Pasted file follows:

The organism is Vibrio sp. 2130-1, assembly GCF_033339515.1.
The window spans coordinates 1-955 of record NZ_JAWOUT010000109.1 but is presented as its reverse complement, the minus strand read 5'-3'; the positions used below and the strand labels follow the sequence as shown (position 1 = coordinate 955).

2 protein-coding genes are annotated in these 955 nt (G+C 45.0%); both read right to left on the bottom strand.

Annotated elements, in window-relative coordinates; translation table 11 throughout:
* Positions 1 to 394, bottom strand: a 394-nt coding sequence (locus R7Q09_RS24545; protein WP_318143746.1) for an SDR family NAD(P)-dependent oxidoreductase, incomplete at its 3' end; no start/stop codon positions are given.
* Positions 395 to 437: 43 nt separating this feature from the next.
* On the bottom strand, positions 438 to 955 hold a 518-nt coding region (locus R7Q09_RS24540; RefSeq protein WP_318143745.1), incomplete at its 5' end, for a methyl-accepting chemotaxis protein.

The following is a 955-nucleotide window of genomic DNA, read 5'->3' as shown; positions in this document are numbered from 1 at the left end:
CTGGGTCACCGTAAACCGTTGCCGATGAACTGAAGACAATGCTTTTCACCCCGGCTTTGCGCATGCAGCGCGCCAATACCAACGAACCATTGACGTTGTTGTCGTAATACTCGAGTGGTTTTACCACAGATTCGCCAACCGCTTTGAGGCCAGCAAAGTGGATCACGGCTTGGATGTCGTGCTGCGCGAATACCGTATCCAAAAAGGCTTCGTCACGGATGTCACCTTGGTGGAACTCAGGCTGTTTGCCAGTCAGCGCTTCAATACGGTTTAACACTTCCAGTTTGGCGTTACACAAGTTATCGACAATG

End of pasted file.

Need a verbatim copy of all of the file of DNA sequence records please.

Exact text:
The organism is Vibrio sp. 2130-1, assembly GCF_033339515.1.
The window spans coordinates 1-955 of record NZ_JAWOUT010000109.1 but is presented as its reverse complement, the minus strand read 5'-3'; the positions used below and the strand labels follow the sequence as shown (position 1 = coordinate 955).

2 protein-coding genes are annotated in these 955 nt (G+C 45.0%); both read right to left on the bottom strand.

Annotated elements, in window-relative coordinates; translation table 11 throughout:
* Positions 1 to 394, bottom strand: a 394-nt coding sequence (locus R7Q09_RS24545; protein WP_318143746.1) for an SDR family NAD(P)-dependent oxidoreductase, incomplete at its 3' end; no start/stop codon positions are given.
* Positions 395 to 437: 43 nt separating this feature from the next.
* On the bottom strand, positions 438 to 955 hold a 518-nt coding region (locus R7Q09_RS24540; RefSeq protein WP_318143745.1), incomplete at its 5' end, for a methyl-accepting chemotaxis protein.

The following is a 955-nucleotide window of genomic DNA, read 5'->3' as shown; positions in this document are numbered from 1 at the left end:
CTGGGTCACCGTAAACCGTTGCCGATGAACTGAAGACAATGCTTTTCACCCCGGCTTTGCGCATGCAGCGCGCCAATACCAACGAACCATTGACGTTGTTGTCGTAATACTCGAGTGGTTTTACCACAGATTCGCCAACCGCTTTGAGGCCAGCAAAGTGGATCACGGCTTGGATGTCGTGCTGCGCGAATACCGTATCCAAAAAGGCTTCGTCACGGATGTCACCTTGGTGGAACTCAGGCTGTTTGCCAGTCAGCGCTTCAATACGGTTTAACACTTCCAGTTTGGCGTTACACAAGTTATCGACAATG